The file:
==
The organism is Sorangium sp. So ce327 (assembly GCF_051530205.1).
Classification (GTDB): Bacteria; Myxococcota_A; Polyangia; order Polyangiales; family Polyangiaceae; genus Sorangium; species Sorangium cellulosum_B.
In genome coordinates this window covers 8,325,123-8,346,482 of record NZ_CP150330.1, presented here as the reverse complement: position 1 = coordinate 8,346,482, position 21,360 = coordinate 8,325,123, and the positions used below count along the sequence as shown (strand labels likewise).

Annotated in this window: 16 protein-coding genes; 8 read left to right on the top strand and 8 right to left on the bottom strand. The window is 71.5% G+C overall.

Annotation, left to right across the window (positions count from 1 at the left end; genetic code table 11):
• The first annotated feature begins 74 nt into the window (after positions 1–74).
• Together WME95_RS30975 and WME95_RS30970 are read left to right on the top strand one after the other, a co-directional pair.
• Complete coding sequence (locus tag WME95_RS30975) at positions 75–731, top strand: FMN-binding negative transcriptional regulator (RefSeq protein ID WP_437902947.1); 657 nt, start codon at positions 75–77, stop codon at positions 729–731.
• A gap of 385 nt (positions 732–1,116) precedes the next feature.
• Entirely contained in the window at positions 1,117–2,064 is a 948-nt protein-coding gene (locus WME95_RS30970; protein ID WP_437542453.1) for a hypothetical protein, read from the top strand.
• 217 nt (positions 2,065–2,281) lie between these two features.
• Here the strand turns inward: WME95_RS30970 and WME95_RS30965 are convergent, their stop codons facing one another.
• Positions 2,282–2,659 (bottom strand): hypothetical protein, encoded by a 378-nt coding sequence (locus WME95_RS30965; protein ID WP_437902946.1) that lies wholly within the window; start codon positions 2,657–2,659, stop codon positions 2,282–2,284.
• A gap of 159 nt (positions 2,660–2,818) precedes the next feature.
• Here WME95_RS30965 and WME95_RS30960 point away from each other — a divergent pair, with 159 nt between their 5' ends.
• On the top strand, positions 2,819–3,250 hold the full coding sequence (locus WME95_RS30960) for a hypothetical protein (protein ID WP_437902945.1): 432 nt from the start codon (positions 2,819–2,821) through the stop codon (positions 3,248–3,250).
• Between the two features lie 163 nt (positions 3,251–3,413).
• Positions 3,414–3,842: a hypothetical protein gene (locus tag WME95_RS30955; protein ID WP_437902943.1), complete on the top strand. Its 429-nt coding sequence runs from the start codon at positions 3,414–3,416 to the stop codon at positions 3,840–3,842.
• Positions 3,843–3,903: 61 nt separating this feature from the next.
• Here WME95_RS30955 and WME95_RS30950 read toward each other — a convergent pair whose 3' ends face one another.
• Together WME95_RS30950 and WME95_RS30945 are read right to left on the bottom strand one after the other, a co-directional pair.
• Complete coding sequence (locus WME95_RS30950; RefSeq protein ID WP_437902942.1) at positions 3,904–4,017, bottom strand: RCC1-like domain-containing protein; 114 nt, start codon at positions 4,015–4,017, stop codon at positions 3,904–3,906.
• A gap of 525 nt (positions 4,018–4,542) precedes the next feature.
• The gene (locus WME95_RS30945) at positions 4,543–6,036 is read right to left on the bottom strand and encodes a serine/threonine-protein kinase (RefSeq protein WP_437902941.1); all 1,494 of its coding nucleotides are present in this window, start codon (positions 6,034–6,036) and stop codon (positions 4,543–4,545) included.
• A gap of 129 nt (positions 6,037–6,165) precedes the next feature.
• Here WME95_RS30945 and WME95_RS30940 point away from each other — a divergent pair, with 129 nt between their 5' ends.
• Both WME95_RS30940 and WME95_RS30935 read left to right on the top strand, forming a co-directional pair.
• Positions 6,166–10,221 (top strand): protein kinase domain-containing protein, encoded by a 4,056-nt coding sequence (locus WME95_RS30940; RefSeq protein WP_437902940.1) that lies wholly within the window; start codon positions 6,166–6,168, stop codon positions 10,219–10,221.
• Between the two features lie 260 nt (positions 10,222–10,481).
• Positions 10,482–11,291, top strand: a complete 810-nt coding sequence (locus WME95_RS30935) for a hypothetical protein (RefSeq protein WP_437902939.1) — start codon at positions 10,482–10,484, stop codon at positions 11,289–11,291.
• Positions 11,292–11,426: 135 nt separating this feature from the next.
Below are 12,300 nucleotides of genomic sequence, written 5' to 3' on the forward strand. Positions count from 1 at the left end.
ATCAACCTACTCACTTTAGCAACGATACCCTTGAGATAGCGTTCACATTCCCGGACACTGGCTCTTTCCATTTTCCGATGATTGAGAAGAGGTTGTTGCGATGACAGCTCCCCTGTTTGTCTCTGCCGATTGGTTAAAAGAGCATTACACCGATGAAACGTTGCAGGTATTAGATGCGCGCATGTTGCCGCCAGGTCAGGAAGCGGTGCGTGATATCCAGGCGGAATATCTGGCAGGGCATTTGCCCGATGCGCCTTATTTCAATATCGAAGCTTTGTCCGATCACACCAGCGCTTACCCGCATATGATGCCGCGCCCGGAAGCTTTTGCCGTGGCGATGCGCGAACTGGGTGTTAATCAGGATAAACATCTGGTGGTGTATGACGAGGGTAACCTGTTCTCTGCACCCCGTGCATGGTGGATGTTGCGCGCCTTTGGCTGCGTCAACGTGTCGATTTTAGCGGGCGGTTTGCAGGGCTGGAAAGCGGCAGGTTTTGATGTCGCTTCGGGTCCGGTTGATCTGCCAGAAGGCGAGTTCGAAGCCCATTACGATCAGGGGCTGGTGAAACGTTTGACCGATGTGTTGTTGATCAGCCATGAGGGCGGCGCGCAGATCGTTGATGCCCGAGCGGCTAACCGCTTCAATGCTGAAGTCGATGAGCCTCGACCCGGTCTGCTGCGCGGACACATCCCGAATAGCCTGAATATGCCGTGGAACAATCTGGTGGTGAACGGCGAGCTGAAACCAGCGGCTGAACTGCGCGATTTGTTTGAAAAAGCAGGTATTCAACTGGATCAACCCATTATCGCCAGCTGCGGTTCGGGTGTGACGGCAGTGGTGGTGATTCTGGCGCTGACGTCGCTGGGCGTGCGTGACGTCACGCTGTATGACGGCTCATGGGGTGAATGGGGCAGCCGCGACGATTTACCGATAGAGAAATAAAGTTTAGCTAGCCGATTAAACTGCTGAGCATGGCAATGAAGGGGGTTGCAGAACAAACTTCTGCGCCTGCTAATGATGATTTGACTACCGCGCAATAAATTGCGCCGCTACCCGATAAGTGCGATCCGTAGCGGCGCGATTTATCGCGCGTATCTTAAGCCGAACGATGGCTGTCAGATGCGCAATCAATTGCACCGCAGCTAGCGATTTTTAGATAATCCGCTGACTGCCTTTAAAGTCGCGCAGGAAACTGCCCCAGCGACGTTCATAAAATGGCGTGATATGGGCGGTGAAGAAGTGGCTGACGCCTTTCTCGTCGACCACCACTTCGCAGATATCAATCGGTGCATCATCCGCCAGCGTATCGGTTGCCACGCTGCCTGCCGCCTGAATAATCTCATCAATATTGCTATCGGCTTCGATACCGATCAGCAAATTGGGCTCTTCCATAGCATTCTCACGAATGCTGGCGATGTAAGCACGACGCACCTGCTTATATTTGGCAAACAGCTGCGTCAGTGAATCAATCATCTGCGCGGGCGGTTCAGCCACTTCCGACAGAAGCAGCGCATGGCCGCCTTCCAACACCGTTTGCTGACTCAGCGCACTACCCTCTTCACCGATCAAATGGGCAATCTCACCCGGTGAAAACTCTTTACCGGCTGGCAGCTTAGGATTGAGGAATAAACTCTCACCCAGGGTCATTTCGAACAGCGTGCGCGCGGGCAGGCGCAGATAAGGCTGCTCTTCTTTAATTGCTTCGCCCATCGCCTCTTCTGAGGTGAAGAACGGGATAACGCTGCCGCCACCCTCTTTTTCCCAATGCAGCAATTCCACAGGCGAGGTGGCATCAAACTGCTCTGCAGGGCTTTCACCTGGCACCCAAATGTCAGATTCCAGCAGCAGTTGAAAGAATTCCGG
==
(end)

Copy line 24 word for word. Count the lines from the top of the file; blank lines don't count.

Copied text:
• The gene (locus WME95_RS30945) at positions 4,543–6,036 is read right to left on the bottom strand and encodes a serine/threonine-protein kinase (RefSeq protein WP_437902941.1); all 1,494 of its coding nucleotides are present in this window, start codon (positions 6,034–6,036) and stop codon (positions 4,543–4,545) included.